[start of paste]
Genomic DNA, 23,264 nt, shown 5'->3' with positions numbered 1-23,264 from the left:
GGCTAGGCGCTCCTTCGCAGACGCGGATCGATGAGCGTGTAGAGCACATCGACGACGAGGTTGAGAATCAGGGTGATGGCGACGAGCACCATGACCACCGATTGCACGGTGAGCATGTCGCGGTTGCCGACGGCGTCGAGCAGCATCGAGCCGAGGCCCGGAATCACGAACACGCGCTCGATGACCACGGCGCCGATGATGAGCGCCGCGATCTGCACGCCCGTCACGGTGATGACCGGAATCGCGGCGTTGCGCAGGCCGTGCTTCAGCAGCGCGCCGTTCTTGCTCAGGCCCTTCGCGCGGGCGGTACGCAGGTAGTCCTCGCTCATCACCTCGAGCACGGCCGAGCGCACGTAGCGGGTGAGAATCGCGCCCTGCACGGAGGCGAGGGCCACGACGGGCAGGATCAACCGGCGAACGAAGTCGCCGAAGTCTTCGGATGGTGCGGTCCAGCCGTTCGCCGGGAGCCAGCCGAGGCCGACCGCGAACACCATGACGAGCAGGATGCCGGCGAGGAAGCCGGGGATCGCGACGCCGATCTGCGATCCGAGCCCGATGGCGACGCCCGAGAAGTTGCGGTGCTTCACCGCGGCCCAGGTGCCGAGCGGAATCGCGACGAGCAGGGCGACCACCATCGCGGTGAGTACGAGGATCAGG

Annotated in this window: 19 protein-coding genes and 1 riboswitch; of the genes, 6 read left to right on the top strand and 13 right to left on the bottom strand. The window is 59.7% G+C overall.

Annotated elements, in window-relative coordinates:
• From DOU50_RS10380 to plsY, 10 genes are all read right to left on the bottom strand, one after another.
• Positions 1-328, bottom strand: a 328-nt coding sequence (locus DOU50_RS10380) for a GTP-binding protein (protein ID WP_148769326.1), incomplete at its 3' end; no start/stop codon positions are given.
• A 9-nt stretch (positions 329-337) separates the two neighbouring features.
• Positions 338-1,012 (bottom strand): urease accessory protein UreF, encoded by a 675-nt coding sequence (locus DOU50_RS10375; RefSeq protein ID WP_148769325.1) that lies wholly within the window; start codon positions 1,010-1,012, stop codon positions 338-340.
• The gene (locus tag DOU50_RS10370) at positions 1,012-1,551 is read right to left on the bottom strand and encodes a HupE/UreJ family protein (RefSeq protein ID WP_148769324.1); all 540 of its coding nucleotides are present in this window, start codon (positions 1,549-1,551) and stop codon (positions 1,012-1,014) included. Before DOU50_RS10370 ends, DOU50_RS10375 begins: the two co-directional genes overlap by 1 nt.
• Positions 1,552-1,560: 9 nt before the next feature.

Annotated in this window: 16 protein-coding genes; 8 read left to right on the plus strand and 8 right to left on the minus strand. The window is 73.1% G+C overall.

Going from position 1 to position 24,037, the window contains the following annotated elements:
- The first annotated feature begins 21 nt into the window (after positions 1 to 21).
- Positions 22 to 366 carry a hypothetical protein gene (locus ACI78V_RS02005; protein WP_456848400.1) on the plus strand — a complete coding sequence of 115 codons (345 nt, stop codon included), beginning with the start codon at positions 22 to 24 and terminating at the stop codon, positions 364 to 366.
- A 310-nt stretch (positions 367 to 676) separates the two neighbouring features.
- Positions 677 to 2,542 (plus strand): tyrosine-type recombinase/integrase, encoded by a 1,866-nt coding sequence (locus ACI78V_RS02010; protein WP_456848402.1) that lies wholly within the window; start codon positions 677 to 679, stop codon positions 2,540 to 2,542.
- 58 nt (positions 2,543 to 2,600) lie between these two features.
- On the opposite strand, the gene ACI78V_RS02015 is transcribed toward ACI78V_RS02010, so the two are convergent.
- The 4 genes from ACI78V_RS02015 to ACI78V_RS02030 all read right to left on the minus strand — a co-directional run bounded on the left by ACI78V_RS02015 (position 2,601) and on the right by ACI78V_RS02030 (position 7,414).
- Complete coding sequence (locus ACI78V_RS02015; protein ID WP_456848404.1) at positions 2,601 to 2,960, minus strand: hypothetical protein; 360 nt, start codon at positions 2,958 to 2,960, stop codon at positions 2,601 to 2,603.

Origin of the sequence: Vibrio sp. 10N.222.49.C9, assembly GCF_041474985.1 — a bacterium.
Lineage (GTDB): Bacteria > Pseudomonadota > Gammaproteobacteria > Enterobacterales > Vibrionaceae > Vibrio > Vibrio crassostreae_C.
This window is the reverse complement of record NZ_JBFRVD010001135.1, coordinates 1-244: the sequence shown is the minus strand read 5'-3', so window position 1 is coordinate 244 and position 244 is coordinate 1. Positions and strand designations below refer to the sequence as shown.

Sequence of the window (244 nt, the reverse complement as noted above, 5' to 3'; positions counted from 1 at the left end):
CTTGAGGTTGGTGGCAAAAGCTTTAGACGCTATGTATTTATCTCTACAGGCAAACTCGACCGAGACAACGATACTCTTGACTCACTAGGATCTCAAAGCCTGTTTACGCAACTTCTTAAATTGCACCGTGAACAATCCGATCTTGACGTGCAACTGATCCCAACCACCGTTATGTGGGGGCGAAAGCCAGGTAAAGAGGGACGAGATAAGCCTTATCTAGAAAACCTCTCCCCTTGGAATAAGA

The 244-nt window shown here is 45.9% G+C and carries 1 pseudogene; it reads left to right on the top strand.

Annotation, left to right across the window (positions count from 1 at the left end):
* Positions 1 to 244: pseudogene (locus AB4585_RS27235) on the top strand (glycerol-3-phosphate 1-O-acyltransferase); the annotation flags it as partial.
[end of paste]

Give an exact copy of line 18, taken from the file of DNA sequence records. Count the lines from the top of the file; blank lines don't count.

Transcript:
- On the opposite strand, the gene ACI78V_RS02015 is transcribed toward ACI78V_RS02010, so the two are convergent.